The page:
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Dinner for Senor Prado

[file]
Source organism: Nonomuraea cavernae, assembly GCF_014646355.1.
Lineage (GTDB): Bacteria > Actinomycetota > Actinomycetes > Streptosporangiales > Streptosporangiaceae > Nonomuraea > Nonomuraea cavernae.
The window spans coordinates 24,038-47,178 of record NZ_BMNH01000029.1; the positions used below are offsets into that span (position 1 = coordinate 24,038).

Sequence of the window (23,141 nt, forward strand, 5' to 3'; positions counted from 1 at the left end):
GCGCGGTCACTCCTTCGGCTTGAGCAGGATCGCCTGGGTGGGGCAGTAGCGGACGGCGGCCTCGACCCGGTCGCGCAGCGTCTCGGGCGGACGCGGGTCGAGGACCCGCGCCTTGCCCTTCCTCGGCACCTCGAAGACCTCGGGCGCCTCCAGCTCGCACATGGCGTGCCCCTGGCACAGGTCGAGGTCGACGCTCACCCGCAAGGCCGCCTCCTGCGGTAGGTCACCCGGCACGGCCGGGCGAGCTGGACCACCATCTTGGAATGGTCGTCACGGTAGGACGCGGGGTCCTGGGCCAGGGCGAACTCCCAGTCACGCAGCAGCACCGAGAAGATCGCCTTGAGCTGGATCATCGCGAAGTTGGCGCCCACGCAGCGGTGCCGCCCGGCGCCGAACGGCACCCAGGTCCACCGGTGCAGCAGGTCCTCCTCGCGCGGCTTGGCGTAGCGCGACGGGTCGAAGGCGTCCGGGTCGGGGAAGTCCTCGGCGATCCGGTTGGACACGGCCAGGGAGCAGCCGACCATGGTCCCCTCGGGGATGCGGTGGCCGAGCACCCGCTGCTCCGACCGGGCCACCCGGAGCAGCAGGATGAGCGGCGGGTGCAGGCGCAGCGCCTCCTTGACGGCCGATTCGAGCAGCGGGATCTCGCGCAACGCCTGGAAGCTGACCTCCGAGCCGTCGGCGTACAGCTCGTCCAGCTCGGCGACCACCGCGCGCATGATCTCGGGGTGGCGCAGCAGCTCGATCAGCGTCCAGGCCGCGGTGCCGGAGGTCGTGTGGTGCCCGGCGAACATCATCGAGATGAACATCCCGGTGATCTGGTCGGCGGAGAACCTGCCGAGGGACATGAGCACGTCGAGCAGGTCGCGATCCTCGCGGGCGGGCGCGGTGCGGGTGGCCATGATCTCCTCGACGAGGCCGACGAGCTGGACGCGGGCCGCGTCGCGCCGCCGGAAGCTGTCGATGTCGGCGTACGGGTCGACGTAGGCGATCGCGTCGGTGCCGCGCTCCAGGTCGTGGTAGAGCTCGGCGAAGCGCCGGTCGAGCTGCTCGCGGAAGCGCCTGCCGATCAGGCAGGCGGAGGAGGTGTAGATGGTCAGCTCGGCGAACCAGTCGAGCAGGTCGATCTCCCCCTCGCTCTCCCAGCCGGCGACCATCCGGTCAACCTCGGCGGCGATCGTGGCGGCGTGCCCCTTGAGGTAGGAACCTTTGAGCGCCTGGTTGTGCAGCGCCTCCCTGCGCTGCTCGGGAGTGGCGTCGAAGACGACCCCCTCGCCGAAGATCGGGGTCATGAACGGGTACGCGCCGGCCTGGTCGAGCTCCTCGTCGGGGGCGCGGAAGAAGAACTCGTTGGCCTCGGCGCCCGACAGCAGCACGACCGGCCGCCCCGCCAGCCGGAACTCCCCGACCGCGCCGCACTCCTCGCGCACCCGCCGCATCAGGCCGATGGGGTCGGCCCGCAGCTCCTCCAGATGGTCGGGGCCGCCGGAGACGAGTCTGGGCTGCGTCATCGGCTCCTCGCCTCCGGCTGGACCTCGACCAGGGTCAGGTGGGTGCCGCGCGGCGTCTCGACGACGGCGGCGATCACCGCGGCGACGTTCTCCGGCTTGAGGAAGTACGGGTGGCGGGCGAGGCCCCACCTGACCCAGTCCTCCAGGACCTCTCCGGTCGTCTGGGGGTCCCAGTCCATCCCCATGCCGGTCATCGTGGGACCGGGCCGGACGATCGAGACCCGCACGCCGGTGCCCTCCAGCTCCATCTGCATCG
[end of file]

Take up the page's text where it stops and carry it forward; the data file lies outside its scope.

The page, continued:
Lifts State Functions Ban At the Executive Mansion Pre-War Pomp and Splendor Marks Reception to the President of Peru By Washington’s Highest Officials By Margaret Hart, Society Editor. The first state dinner since the curtailment of the annual official social program of the White House was given last night with the cus tomary pomp and ceremony that in the past marked all events of Its kind. The President and Mrs. Roosevelt lifted the ban in order to pay honor to the President of Peru, Senor Manuel Prado, who was their guest at the Mansion overnight. Because the distinguished visitor from the South American republic was not accompanied to the Capital by Senora de Prado, it was decided to make the dinner a stag affair. Naturally, Mrs. Roosevelt was not present. White House Brilliantly Lighted for the Occasion. The state rooms were brightly lighted for the occasion, another de parture from the wartime procedure which calls for dimmed lights at the President's house. The orchestra ol the Marine Band, its members in their striking scarlet coats, played in the north corridor as the guests as sembled. Arriving in the state suite, the guests were directed to the his toric blue room, where so many members of royalty and other noted visitors have been received. President Roosevelt joined the company in the blue room, where he had a warm handshake and friendly greeting for the celebrated men who were his guests. The floral display in the imposing state rooms was quite as lavish as in the days before the war. In the blue room, there were clusters of white snap dragons and carnations banking the mantel, and in the red parlor, car nations and roses picked up the color of the handsome draperies and other appointments. The table centered the stately din ing room and was long and mod erately narrow. The exquisite gold service, including the mirrored plaque, with the many graceful nymphs, and the candelabra and the compotes to match were used. This service was purchased by Pres ident Monroe during his visit to Prance and has been used in every administration since then. The flat service that Mrs. Harding had dipped in gold during her husband’s term of office was used along with the gold-banded china selected by the President and Mrs. Roosevelt several years ago. This china bears ths coat of arms of the Roosevelt clan. Low mounds of pink snap dragons. Ward carnations and but terfly roses, mingled with maiden hair fern, were placed at intervals down the center of the table and sprays of delicate asparagus fern termed a trailing border along the snowy white linen cloth which has the initials “U. S.” woven in the comers. Great sprays of fern were placed at each end of the mantel in the dining room, over which hangs the full-length portrait of Abraham Lincoln. Senor Prado Accompanied By Distinguished Staff. The visiting President was accom panied to the Mansion by the mem bers of his suite, including Dr. Francisco Tudela, Dr. Victor Andres Bel&unde, the Peruvian Minister of Finance, Senor David Dasso; Dr. Roberto MacLean Estenos, Senor Carlos Holguin de Lavalle, the direc tor of protocol of Peru, Dr. Gonzalo E. de Aramburu; the secretary to the Peruvian chief executive, Dr. Pedro Bustamente; his military aide for aviation. Gen. Fernando Melgar; his naval aide, Capt. Jose R. Alza mora, and his military aide, Col. Jose M. Tamayo, and Senor Manuel Prado Garland, son of the visiting chief executive. The Peruvian Ambassador, Senor don Manuel de Freyre y Santander, was at the dinner and others in cluded the Speaker of the House. Representative Sam Rayburn; the Secretary of State. Mr. Cordell Hull; the Secretary of the Treasury, Mr. Henry Morgenthau, jr.; the Secre tary of Commerce, Mr. Jesse H Jones; Senator Charles L. McNary, Senator Alben W. Barkley, Senator Tom Connally, Representative Sol Bloom, Representative Charles A Eaton, Gen. George C. Marshall, chief erf staff, U. S. A.; Admiral Erneat J. King, chief of Naval Oper ations; Lt. Gen. Thomas Holcomb, commandant of the Marine Corps; MaJ. Gen. Edwin M. Watson, secre tary and military aide to President Roosevelt; the Undersecretary of State, Mr. Sumner Welles; the United States Ambassador to Peru. Mr. R. Henry Norweb; the chief of protocol for the State Department, Mr. George T. Summerlin; the Counselor of the Peruvian Embassy, Senor Dr. Don Juan I. Elguera; the surgeon general of the Navy, Dr. Ross T. Mclntire; Brig. Gen. John B. Coulter, U. S. A., and Capt. Pgulus P. Powell, U. S. N , serving as aides to the Peruvian President; the director general of the Pan-Amei*- ■ can Union, Dr. Leo S. Rowe; Capt j John L. McCrea, and Mr. Stanley | Woodward of the protocol division ; Of the State Department. Alter dinner the guests went to the green room, where pink snap dragons and fragrant old-fashioned pinkj were used in vases on mantel and tables. In this delightful setting the gentlemen enjoyed coffee and cigars. The Peruvian President reached Washington yesterday afternoon by plane and was met by President Roosevelt, other officials and mem bers of the Embassy staff. Senor Prado is spending today in Annapolis and was the guest of honor at luncheon of the superin tendent of the United States Naval Academy, Rear Admiral John R Beardali. He will return this after noon in time to receive the heads of diplomatic missions in Washing ton. the reception to be held at Blair House, where the Peruvian officials now are established. This evening the President of Peru will be feted at dinner by Mr. Welles, who will entertain at Oxon Manor, his country place at Oxon Hill, Md. I Gmetfmcticd/t ] SATURDAY 1 P.M. f LUNCHEON \ FASHION SHOW J Cammrntalor: ULCKt UAVAnZK •f Th* Itnlu gtar Maaacaatiia Malta M'JtbUfam MOTIU RALII6H * Litvinoffs Entertain at Luncheon Diplomats and Officials Guests; McCarthys Hosts The Belgian Ambassador and Countess van der Straten-Ponthoz were the ranking guests aLluncheon : today of the Soviet Ambassador and j Mrs. Maxim Litvinoff, who enter tained in their imposing Embassy on Sixteenth street. Among others at the luncheon were the Polish Am bassador and Mme. Ciechanowska. the Greek Minister and Mme. Diamantopoulos, the Assistant Sec retary of State, Mr. Breckinridge Long; the Assistant Secretary of War and Mrs. John J. McCloy, and several members of the Soviet Pur chasing Commission who are In Washington. British Ambassador Guest at Dinner. Another party among the diplo mats was that last evening of the Canadian Minister and Mrs. Leigh ton McCarthy, who entertained at dinner in honor of his Britannic majesty's Ambassador and Vis countess Halifax. Others at the Legation were the Polish Ambas sador and Mme. Ciechanowska. As sociate Justice and Mrs. Felix Frankfurter, the Norwegian Min ister and Mme. Munthe de Morgen stieme, Mr. and Mrs. Eugene Meyer, Miss Mabel T. Boardman, Air Mar shall D. C. F. Evill, the Minister Counselor of the Canadian Lega tion and Mrs. Hume Wrong and Mr. and Mrs. John McCarthy, son and daughter-in-law of the hosts. _ Ellen Anderson Married in Miami Mr. and Mrs. Archibald Lamon Anderson announce the marriage of their daughter, Miss Ellen Lamon Anderson, to Mr. Walter Le Roy Smith April 26 in St. Stephen's Episcopal Church, Miami, Fla. Mr. Smith left Tuesday for Mar acaibo, Venezuela, where he ’is United States vice-consul, and Mrs. Smith returned to Washington, where she is an analyst for the Department of Justice. 1 AIDS IN CLINIC. Mrs. J. Merrill Wright takes notes from a physician on the condition of Doris in the sur gical clinic at Children’s Hos pital. This clinic is one of the Junior League's activities which will be benefited by proceeds from the Washington Horse Show at Meadowbrook May 16 and 17. 1 Interesting Social Events In Suburbs ! Mothers Honored; Farewell Parties Also Are Given Informal entertaining continues to add gayety to the social life in i sections of Maryland and Virginia. For weeks the calendar has been chalked with events to particularly attract the interest of residents of nearby vicinities. Mother’s Day Fetes In Eastern Montgomery. In the eastern suburban area of : Montgomery County there have ■ been several unusually interesting ' events. The theme of Mother's Day was emphasized at a tea given yesterday afternoon at the Wood- J side Park home of Mrs. Allen H. \ Gardner by a group of 15 girls In honor of their mothers. Spring . flowers formed attractive decora- ! tions and presiding over the tea cups were Miss Leila Miller and Miss Virginia Piepgrass. Yesterday’s youthful hostesses belong to a group called the Spanish Knit-Wit Club, so termed because at meetings they knit for the Red Cross and learn Spanish. In addition to Miss Miller and Miss Piepgrass. the hostesses in cluded the Misses Carol Gardner, Carolyn Cowper, Sally Johnson, Sandy Maas, Ruth Mighell, Patsy and Marilyn Piepgrass. Helen Sho walter, Cathryn Smith. Barbara Woolfall, Margaretta Bains and Betty Jean Baker. Mrs. Clarence M. Kiefer gave a ’arewell dinner party last evening DIVERSIONS FOR SICK CHILDREN. One of the pleasant tasks of Miss Margaret Sperry, a Junior Leaguer, is playing'gamcs with young Gerald in one of the Chil dren's Hospital wards. The league is sponsoring the horse show next week end to add to its funds for carrying on of its work among the children. —Harris-Ewing Photos. at her Takoma Park home in honor of Miss Arline Miller of Wilson, Kans., who has been employed in Washington with the Maritime Com mission. Miss Miller is being trans ferred to Chicago with a group of other employes. Among the guests was her sister, Miss Velma Miller of Kansas, who has been visiting here for several weeks. At Home This Afternoon In Arlington County. A high light on the program in Arlington County today is the at home of Mr. and Mrs. Godffrey B. Marriott, who will entertain this afternoon. Their party will be in honor of their nephew, Corpl. Carle • IN WASHINGTON —DE LISO DEB SHOES ARE RICH'S EXCLUSIVES • . ’m cjbeSX*0 u! .0*d**U* The master hand of Palter De Liso is evident in every smooth line of their design .. these warm weather shoes really look the part they're intended to play. De Liso Deb Spectators are seen in fashionable spots from morn 'til mght! PEKIN n of Hfenf/i NANKIN CHELSEA FOUR FLOORS ENTIRELY DEVOTED TO SHOES AND SHOE ACCESSORIES ton Hawthorne, who will leave shortly for an officer’s training school. Mrs. Jack Turner has returned to her home in Highland Park follow- • ing a fortnight's visit with friends and relatives in Atlanta, Ga. Mrs. H. Sampson, wife of Lt.: Sampson of Arlington, is visiting! her parents, Mr. and Mrs. Guy Briggs, in New York City. Dr. and Mrs. Charles C. Canada of Arling- 1 ton, accompanied by Dr. Canada’s 'See SUBURBAN ,™Page B-4 ) MRS. WILLIAM C. MOTT, One of the league members setting up the loom before the children arrive at the occupa tional therapy room at Chil dren’s Hospital. This is an other part of the work for which the league will raise money from the horse show. Younger Set Will Gather At Belmont Gay Party Sunday At the Hurleys; Other Entertaining There will be a gay party at Bel mont, the Leesburg estate of the United States Minister to New Zea land and Mrs. Patrick J. Hurley on Sunday. Mrs. Hurley and her at tractive daughter, Ruth have invited members of the Beer and Skittles Club to have their next meeting there. Belmont, one of the show places of the Leesburg section is about 32 miles from Washington. The ramb ling red brick house, situated on top of a hill, will be an ideal setting for the merry meeting of the club which is composed of popular mem bers of the younger set of the Capital. Two parties that claimed the at- j tention of junior society yesterday j were the misceUaneous shower given for Miss Rachel Horak. and the tea at which Miss Jane Wemyss was the hostess. The party for Miss Horak. whose doscp I, I'll arras 1 F STREET 14.95 JR.'s Breeze Cool Tropical Suits Juniors and Misses A heodl ner of our greater-than-ever-collection of Tropical Suits. Kenbury spun with Chenille embroidery. .Red, Green, Luggage, Natural. Sizes 9 to 15. Untold others— short sleeves, long sleeves, short jackets, long jackets, plain fabrics, novelty fabrics. Every cool color in the rain bow. Come see our summer suit bazaar. Second Floor. -To Mother With Love Sundoy, May 1 Oth . . . Mother's Doy. Please don't forget. An excit nq new dress ... a clever hand bag . . . lovely Mojud hosiery ... or Patricia Rhythm slips will thrill her beyond words. JOSEPH R. HARRIS • 1224 F STREET By the Way— Beth Blaine When several friends arrived at the 1925 F Street Club to lunch with Mrs. John Gross yesterday they found the indefatigable Laura out in' the garden busily planting roses. Even the rain couldn't deter her. She returned to her home in Bethlehem this morning and, rain or no rain, she was going to finish that planting before she left. Mrs. George Sloane was up from Warrenton, looking very smart in a navy and white checked tweed suit. She told us she d been out pricing carriages and harnesses and found that, they'd gone up tremendously now that we are all faced with a dearth of transportation. Some of her Long Island friends have been buying them up—even second-hand ones—said Kay. They say that very shortly an invitation to dine with them will mean an invitation to spend the night. Sounds just like the days of horses and carriages in grandmother's tune. While Mrs. Sloane is trying to solve the transportation problem. Mr. Sloane has been in charge of the sugar rationing registration in Warrenton. Also at luncheon were Mrs. Robert McKay and Mrs. Arthur Fowler. Mrs. Fowler had just been to h$p nutrition class—so she told us all just what was very good for us to eat. She also told us that she had unpacked some old evening gowns— had had them altered and repaired and was having far greater success with them now than when they were new. Particularly a pale pink lace one Then Kay Sloane said that the other evening at dinner at Mrs. McLeans she noticed that the lace gown worn by Mme. Blanco, wife of the Ambassador from Uruguay, was quite the most beautiful dress she had ever seen. She told Mme. Blanco so. adding. “I shouldn't ask, but where did you ever find anything so lovely?-’ To which the lady replied that the gown had been brought back from Paris by her great-grandmother when she first went to Uruguay. Have no hesitancy about wearing those old gowns, ladies! ¥ ¥ ¥ ¥ Mrs. Benjamin Cain is home from the hospital convalescing from a recen« operation, so yesterday afternoon a few friends dropped in to call. They found Peggy looking very fine in a trailing white tea gown with big splashy red roses painted on it. While Maj. Cain is on duty somewhere in the war theater the Cain s grass doesn’t look quite as well kept as it did. But yesterday Artist Eleanor Martin said she adored cutting grass, so she'd come and do it. That remains to be seen. Anyhow. Miss Martin looked very chic in a navy blue frock and a beige coat and said that the party was by way of being a celebration for her, since it was her birthday. Ben's cousin. Maj. Ralph Jester, was there, and Mrs. Hand Churchill, who is doing war work here now. Also Mrs. Alex Hagner, in black with sheer whit* frills, and Comdr. Griffith Warfield. **• * * + We love the story (which the very attractive woman who told us swears is true) about a ladies’ club which met frequently for lunch and to discuss the affairs of the world. At a recent meeting they decided to write out their predictions of a year hence. Each woman was to carefully fold her prediction and seal it in an en velope-then all were to be locked away in the club's safe—to be opened one year from the date written. All this was done before luncheon—but by the time luncheon was over, the ladies, It seems, decided with true feminine curiosity that it would really be interesting to know what everyone had said right then—so the safe was opened and all the predictions read then and there. » ▼ » ▼ Washington cooks, we understand, don’t care for the new war working hours of their employers. Breakfast is always too early and most of the war workers get home too late for dinner. The war workers can take it but the cooks can’t. marriage to Mr. Charles Stanley White, jr., will take place May 16 was given by Miss Betty Bartelt. Miss Bartelt is the daughter of Commissioner E. F. Bartelt of the Bureau of Accounts of the Treasury Department, and Mrs. Bartelt. The guests were close friends of the bride-elect. Also included among those present were Mrs. Joseph Horak and Miss Betty Horak, mother and sister of the honor guest, as well as Mrs. Charles Stanley White and Miss Mary Alice White, mother and sister of the bridegroom-elect. Miss Wemyss. another bride of the near future, gave her tea as a fare well to her fellow students at the Chevy Chase Junior College. Miss Wemyss' engagement to Ensign I John L. Pfeffer, U. S. N. R.. recently was announced by her parents. Mr. and Mrs. James S. Wemyss of Lan caster, N. H. Assisting at the tea table at Miss Wemyss’ fete were the Misses Helen Callahan. Carol Robinson, Jane Jackman and Roe lind Grant. Miss Connors Bride Mr. William J. Conners announces the marriage of his sister, Miss Marie A. Connors, to Mr. Henry Sheer. The ceremony took place April 25 at St. Mary's rectory. Rock ville. The Rev. Father Stephen Mc Cabe of St. Martin's Catholic Church. Washington, officiated. 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